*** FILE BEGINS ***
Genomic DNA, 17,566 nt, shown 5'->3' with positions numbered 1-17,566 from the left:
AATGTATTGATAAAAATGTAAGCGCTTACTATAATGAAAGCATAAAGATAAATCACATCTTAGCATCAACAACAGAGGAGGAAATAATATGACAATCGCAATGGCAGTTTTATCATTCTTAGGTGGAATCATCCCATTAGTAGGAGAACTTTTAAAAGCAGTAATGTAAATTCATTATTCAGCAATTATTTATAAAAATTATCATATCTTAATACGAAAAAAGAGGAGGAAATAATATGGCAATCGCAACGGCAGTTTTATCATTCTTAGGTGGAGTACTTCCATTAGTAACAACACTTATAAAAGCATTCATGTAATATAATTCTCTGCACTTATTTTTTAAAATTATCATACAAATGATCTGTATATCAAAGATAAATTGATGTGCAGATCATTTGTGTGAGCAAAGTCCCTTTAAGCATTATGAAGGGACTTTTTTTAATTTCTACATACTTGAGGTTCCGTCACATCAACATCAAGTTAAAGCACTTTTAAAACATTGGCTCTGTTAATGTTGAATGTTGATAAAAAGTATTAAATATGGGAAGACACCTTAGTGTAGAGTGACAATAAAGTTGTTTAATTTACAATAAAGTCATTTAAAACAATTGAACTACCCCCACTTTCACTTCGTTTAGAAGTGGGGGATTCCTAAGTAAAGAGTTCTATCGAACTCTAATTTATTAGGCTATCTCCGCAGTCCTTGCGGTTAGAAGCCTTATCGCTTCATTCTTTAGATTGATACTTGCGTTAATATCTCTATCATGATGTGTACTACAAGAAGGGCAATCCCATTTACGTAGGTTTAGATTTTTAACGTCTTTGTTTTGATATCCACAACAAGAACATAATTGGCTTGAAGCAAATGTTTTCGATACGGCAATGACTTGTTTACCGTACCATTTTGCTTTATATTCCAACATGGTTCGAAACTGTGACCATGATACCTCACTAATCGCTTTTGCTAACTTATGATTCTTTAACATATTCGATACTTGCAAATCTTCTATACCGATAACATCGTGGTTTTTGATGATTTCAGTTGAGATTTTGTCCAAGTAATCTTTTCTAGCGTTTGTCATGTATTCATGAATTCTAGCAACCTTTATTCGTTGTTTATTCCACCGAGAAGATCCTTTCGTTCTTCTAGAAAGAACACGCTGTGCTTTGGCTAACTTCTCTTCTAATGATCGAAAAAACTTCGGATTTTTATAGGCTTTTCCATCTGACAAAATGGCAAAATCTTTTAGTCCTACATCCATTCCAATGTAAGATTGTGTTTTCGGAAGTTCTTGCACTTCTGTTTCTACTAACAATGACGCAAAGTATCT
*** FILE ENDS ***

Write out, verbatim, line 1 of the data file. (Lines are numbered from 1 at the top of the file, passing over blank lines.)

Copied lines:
Genomic DNA, 17,566 nt, shown 5'->3' with positions numbered 1-17,566 from the left: